Wow, Epic--great analysis, and all I ever would have hoped for from one of my clinics: that you go out and play with a topic, explore it, challenge it, learn to more deeply understand it. It's not really our job as instructors to identify "right and wrong," but simply to understand cause and effect.
I'm not sure I really like your term ("Foot Squirt™"), but I can live with it! I'll explain in a moment, and I'll use the term cautiously regardless.
So I have a few random thoughts. Since you brought up a lot of great points, this post is going to be a long one--and I apologize in advance!Not really a Squirt
First, I think that the reason I don't care for the name "Foot Squirt™" is that I don't think it really describes what happens--or what should
happen. It may well feel like the feet suddenly accelerate and "squirt" forward, but in truth, it is merely the continuation of the existing momentum of the feet through the transition. The feet travel faster than the body in smoothly linked, offensive turns like these (because they take a longer path), and the transition is simply where they come from behind, pass underneath, and then move ahead of the body across the hill (while the body takes a shortcut down the hill to get ahead of--downhill from--the feet, to "cut them off at the pass," so to speak). It is a continuous movement--not a sudden acceleration at all. But it certainly can feel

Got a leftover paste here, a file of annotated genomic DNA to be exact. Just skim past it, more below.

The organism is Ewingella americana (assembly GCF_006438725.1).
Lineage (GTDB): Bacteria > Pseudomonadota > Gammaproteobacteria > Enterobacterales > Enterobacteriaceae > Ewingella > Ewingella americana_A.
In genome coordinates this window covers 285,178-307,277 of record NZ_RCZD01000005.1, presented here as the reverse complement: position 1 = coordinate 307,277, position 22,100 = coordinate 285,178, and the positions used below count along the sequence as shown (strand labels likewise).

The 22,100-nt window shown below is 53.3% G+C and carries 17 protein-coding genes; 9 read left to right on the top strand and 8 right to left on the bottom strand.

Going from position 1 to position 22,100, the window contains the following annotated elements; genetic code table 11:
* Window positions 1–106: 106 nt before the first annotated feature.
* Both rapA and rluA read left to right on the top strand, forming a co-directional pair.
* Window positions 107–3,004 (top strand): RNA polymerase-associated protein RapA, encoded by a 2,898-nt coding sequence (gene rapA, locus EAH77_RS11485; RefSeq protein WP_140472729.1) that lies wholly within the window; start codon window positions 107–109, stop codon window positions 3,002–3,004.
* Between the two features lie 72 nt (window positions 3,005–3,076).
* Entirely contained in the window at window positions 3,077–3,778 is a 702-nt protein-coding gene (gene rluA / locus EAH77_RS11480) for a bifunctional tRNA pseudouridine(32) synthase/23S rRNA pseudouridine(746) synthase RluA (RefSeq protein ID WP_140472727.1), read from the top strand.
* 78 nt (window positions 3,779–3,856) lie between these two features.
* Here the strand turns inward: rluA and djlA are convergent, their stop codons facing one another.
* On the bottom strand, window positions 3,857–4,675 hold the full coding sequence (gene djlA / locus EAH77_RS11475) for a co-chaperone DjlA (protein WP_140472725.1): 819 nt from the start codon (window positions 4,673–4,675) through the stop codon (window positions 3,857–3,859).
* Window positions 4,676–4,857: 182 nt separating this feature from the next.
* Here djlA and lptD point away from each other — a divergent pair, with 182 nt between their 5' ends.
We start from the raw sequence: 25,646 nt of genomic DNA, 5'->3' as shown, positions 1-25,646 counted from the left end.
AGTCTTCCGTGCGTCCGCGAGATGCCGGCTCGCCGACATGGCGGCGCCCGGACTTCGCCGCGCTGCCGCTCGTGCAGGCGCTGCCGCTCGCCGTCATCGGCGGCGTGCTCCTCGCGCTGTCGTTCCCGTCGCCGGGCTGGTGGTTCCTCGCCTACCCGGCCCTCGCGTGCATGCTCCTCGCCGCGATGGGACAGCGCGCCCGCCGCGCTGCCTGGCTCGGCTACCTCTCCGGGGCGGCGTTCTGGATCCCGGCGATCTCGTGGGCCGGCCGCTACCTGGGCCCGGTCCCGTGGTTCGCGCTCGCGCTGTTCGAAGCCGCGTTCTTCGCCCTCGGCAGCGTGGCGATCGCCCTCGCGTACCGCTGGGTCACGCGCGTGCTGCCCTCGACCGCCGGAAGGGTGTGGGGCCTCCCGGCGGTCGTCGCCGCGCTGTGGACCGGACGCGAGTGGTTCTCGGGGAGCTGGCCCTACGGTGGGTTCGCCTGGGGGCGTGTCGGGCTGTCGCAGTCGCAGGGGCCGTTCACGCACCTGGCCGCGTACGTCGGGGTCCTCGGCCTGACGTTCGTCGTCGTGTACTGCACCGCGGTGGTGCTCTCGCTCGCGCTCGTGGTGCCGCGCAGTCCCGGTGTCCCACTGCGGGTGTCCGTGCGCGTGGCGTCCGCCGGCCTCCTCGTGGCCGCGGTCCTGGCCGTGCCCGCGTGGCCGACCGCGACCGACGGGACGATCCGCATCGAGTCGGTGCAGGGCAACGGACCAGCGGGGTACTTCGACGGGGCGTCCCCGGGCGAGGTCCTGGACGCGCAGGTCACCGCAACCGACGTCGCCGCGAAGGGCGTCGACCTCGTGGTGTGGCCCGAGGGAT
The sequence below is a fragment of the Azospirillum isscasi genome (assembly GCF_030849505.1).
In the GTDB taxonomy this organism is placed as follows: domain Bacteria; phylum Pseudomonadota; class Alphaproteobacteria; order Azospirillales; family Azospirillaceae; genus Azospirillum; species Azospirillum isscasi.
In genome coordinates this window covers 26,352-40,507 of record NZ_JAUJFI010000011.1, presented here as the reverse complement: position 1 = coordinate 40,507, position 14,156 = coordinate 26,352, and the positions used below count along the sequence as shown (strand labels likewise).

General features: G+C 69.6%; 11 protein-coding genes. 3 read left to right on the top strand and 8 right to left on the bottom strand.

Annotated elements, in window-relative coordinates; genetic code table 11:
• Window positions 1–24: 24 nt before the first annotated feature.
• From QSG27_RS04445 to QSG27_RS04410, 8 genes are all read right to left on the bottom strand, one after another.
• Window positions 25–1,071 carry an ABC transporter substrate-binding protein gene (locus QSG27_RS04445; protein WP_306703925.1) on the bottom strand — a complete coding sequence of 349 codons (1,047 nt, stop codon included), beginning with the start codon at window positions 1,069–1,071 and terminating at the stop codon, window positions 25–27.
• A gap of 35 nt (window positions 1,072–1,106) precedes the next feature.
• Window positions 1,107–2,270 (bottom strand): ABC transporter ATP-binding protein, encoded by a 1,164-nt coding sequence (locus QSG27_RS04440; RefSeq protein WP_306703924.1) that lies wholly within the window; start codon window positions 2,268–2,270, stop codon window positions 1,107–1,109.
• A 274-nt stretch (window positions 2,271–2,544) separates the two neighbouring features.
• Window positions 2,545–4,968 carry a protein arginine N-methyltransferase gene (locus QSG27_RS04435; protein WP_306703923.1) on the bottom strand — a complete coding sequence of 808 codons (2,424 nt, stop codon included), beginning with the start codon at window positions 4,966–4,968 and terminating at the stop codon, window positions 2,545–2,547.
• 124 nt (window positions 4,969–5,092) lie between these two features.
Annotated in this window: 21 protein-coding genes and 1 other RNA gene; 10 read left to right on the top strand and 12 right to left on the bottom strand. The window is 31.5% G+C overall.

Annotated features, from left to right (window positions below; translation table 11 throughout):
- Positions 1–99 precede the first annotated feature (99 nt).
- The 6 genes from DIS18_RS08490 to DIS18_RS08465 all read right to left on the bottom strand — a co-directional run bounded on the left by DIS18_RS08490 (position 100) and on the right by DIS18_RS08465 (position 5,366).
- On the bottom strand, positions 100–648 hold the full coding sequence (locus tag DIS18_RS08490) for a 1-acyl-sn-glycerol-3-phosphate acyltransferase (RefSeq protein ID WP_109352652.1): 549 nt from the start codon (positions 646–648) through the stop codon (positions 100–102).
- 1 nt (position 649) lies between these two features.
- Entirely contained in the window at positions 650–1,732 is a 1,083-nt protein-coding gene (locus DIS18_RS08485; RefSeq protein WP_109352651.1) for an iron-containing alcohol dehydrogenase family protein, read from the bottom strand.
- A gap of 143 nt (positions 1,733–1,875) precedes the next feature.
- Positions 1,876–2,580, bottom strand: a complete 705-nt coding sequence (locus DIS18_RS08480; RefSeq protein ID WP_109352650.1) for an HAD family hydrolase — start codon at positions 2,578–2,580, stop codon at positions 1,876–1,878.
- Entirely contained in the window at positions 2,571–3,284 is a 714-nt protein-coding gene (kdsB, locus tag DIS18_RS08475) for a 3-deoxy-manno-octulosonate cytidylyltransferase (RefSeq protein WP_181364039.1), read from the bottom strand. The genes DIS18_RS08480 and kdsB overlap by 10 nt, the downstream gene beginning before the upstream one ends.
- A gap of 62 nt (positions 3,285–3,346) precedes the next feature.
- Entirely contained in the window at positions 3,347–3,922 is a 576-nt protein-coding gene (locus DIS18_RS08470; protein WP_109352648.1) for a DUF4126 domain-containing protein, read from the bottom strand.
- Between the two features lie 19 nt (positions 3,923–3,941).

like the feet squirt ahead, can't it? By contrast, the so-called "foragonal movement" (at least the problematic version of it) of the body (CM) requires either a sudden slowing
of the feet, or a sudden acceleration of the body
at the transition, in order for the body to move forward of the feet.
No matter what you may call it, it is not a new movement or idea. In the '70's, Ingemar Stenmark and others showed essentially the same thing, which was then dubbed the "Jet Turn." As today, many people misunderstood the move as involving substantial tail pressure and "back seat" balance--inspiring the invention of the notorious "Jet Stix" that clamped to the back of your boots to support you when you to lean way back.
---"The Move" in different situations and turn types
Like many things, this move is most obvious in certain situations. Complete, dynamic, short-radius turns are most dramatic and obvious, as you note. The longer-radius the turns become, the more subtle the move. But I submit that it still happens. Likewise, it becomes more subtle at lower speeds--as most movements do. But the principle remains the same.
The "back-seat" appearance of the hips behind the feet is also most dramatic in retraction transitions, when the knees flex deeply. But the principle holds for extension transitions as well. Consider the extreme version of extension turns--"leapers," where the transition occurs in the air, following a vigorous extension of the legs to leap off the ground. If you are to land in balance from a leaper, you must allow your feet to move "out to the side," which is still "in front" of you when you are traveling across the hill. It's still the same!